Companies are required to collect and store a great deal of data from their customers. The growing use of integrated and connected electronic devices and equipment provides new endpoints and risks to manage. As many companies move their data into the Cloud, this data may become vulnerable to threats, and its safety and security is a key aspect of cloud computing.
‘Data is the new oil’ is what the Economist noted in 2017. This statement has since then become more of a reality than ever; the big 5 data storage and acquisition companies have only grown and now hold more personal data than ever.
Theft of online data is big business
Data theft has become a major issue since most businesses moved online, and unscrupulous cybercriminals now trade in stolen personal data that can be used from anything such as purchasing one’s details online or using a company’s database to drive a competitive marketing campaign. In 2020, data from 538 million accounts was stolen from Sina Wiebo (Chinas’ Twitter) and put up for sale. Data theft has become big business in its own right on the Dark web.
Most of the data that is targeted is held in central servers or in offsite storage, commonly known as the Cloud, and it is thus critical to have both a professional host and top-notch Data security in the Cloud.
Protecting data in the Cloud is often thought to be the responsibility of the host or service provider; however, it is actually the responsibility of the host and the client or company whose data is being stored. In those occasions where the data can be accessed and updated by the customer themselves, then responsibility for data security can be shared three ways, host, the business, and the customer. The host must ensure the security of access and safe storage to the Cloud, the businesses ensuring that data is stored with a reputable supplier or host and that remote access by staff is done safely and securely. The customer must ensure that their data is accessed and updated in a secure fashion; passwords must be encrypted and changed regularly and never shared. A perfect example of this is Complete Document Solutions a professional Managed IT service that provides powerful protection for data in the Long Beach and California region. As well as providing a clear explanation of what Cybersecurity is and why it is so important.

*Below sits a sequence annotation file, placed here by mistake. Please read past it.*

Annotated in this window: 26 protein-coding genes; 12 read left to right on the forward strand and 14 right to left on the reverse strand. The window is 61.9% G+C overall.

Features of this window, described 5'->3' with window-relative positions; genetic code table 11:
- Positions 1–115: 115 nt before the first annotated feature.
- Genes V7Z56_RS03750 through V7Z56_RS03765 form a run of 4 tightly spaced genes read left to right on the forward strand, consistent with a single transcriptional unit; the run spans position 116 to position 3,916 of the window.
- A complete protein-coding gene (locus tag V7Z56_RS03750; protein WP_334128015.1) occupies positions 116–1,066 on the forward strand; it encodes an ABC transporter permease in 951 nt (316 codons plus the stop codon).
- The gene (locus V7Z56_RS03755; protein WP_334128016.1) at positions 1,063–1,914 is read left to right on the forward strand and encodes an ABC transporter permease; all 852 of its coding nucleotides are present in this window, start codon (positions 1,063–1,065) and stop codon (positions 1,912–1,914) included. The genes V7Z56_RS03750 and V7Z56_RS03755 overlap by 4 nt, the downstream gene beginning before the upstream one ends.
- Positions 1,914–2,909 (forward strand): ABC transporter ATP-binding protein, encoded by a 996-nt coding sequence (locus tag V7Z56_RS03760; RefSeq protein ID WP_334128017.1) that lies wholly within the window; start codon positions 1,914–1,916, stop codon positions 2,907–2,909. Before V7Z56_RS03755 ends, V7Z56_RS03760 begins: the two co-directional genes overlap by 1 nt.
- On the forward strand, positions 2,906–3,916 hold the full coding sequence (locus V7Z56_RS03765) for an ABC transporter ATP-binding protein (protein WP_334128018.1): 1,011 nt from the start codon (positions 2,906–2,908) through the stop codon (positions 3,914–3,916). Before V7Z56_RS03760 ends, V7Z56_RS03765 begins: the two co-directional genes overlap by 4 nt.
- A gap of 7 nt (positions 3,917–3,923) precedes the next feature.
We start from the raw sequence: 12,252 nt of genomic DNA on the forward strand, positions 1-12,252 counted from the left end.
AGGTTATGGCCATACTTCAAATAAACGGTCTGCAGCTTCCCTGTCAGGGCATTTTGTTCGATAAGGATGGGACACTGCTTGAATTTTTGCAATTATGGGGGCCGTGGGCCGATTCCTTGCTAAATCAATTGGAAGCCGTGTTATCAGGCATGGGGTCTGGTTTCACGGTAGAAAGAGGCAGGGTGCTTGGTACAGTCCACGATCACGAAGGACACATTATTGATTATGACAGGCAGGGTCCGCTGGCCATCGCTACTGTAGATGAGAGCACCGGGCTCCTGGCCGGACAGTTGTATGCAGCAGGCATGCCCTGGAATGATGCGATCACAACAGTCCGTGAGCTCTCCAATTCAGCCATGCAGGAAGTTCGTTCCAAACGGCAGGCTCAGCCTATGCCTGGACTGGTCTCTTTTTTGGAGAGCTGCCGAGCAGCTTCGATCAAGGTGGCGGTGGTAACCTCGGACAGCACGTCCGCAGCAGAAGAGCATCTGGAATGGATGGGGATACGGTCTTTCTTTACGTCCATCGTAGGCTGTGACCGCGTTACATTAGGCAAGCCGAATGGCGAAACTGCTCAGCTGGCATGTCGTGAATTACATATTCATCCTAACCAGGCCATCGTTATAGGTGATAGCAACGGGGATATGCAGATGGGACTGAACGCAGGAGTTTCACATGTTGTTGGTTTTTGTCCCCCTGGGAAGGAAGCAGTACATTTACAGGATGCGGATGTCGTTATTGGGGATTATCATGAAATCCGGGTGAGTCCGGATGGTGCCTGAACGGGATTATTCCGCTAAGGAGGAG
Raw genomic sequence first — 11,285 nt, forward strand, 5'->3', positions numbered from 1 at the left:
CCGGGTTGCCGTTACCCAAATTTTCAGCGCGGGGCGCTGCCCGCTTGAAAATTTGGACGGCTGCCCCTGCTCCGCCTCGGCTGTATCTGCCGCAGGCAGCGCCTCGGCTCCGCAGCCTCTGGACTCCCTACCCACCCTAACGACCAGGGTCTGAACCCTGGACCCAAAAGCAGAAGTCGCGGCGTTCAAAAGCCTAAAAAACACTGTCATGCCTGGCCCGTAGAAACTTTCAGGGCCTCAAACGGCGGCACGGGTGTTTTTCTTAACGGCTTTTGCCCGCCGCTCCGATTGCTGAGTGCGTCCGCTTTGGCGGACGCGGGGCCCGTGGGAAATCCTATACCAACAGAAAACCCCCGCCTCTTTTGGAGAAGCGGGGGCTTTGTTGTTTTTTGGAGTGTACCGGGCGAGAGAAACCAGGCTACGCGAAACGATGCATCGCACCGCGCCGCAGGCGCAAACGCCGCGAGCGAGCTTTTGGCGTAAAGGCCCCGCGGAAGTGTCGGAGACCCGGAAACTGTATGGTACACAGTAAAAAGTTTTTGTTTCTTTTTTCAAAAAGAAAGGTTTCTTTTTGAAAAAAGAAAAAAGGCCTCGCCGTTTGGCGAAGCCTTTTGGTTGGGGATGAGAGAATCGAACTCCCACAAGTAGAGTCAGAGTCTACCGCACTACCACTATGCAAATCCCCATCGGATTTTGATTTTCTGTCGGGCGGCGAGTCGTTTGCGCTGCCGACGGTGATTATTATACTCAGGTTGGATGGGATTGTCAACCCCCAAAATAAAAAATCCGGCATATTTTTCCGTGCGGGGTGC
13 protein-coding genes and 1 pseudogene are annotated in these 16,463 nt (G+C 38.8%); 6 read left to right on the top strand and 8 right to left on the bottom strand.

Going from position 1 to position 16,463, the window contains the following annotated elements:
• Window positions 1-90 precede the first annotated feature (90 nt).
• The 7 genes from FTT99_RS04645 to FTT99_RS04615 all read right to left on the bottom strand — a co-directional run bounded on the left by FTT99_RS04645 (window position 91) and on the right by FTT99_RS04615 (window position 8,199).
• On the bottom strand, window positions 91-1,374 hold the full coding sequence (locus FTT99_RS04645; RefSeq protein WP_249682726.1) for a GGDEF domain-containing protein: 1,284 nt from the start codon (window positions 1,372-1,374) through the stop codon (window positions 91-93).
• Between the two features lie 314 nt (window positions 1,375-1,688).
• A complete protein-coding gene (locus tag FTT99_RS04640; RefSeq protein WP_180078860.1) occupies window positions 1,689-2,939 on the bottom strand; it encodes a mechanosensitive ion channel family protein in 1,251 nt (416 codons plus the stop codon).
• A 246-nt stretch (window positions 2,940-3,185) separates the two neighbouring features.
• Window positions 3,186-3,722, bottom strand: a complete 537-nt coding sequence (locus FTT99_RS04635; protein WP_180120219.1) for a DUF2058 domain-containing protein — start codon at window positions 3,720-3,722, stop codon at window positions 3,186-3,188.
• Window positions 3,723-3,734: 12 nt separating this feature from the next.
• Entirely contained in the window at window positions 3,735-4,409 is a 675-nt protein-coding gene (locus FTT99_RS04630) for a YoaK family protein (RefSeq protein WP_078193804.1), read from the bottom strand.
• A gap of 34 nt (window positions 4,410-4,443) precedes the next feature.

Zero trust protocol and why your host must use it
Once you have chosen a cloud host to discuss and plan for data security and protection thereof, insist on a Zero Trust protocol. This is basically what it says on the can; your host and your business should trust no one. Do not trust anyone or anything both outside and inside the network. Authorization must be required from every device; in every location, data entered must be inspected, and everything must be secure.
In discussions with your host, you can make sure that these protocols are implemented and ensure that all staff are aware.
Remote end users of your data, accessing the Cloud storage from external locations and possibly on smartphones cause the most risk. But if you have a zero-trust protocol, it will be much harder to break through the firewalls, and regardless of where your staff are and how they access the data, it will remain safe.
The security of your customer and company data is paramount. Before you rush out there on the bandwagon to join the exodus from local servers to the Cloud, make sure that you understand data protection and cloud security. Trust no-one.
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